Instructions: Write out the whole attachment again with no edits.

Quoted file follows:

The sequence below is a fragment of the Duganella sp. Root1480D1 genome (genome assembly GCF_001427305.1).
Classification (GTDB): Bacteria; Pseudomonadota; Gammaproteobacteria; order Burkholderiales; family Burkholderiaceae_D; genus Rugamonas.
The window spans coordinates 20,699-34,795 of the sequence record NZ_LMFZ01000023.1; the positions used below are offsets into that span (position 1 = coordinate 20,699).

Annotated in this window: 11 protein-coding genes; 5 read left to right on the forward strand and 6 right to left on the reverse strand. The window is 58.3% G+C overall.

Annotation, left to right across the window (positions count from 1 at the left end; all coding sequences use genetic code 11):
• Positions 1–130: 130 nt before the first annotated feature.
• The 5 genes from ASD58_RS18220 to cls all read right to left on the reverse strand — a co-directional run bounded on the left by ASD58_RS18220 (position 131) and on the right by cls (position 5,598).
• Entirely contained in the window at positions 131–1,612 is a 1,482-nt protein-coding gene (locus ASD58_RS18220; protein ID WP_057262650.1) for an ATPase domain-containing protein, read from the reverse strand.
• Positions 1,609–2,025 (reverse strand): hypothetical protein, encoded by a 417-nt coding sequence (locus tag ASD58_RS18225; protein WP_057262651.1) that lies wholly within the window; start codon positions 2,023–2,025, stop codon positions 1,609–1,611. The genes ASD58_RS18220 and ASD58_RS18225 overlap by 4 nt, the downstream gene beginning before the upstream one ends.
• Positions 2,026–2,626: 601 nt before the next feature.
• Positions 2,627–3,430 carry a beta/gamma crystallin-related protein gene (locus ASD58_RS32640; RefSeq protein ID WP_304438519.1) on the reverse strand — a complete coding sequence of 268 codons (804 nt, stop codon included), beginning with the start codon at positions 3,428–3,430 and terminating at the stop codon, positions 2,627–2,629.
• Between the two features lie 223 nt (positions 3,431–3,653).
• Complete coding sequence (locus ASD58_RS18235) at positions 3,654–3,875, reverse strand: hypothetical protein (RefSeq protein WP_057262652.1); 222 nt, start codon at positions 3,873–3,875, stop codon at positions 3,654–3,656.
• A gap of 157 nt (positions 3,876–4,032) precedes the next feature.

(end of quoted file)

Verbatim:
The sequence below is a fragment of the Duganella sp. Root1480D1 genome (genome assembly GCF_001427305.1).
Classification (GTDB): Bacteria; Pseudomonadota; Gammaproteobacteria; order Burkholderiales; family Burkholderiaceae_D; genus Rugamonas.
The window spans coordinates 20,699-34,795 of the sequence record NZ_LMFZ01000023.1; the positions used below are offsets into that span (position 1 = coordinate 20,699).

Annotated in this window: 11 protein-coding genes; 5 read left to right on the forward strand and 6 right to left on the reverse strand. The window is 58.3% G+C overall.

Annotation, left to right across the window (positions count from 1 at the left end; all coding sequences use genetic code 11):
• Positions 1–130: 130 nt before the first annotated feature.
• The 5 genes from ASD58_RS18220 to cls all read right to left on the reverse strand — a co-directional run bounded on the left by ASD58_RS18220 (position 131) and on the right by cls (position 5,598).
• Entirely contained in the window at positions 131–1,612 is a 1,482-nt protein-coding gene (locus ASD58_RS18220; protein ID WP_057262650.1) for an ATPase domain-containing protein, read from the reverse strand.
• Positions 1,609–2,025 (reverse strand): hypothetical protein, encoded by a 417-nt coding sequence (locus tag ASD58_RS18225; protein WP_057262651.1) that lies wholly within the window; start codon positions 2,023–2,025, stop codon positions 1,609–1,611. The genes ASD58_RS18220 and ASD58_RS18225 overlap by 4 nt, the downstream gene beginning before the upstream one ends.
• Positions 2,026–2,626: 601 nt before the next feature.
• Positions 2,627–3,430 carry a beta/gamma crystallin-related protein gene (locus ASD58_RS32640; RefSeq protein ID WP_304438519.1) on the reverse strand — a complete coding sequence of 268 codons (804 nt, stop codon included), beginning with the start codon at positions 3,428–3,430 and terminating at the stop codon, positions 2,627–2,629.
• Between the two features lie 223 nt (positions 3,431–3,653).
• Complete coding sequence (locus ASD58_RS18235) at positions 3,654–3,875, reverse strand: hypothetical protein (RefSeq protein WP_057262652.1); 222 nt, start codon at positions 3,873–3,875, stop codon at positions 3,654–3,656.
• A gap of 157 nt (positions 3,876–4,032) precedes the next feature.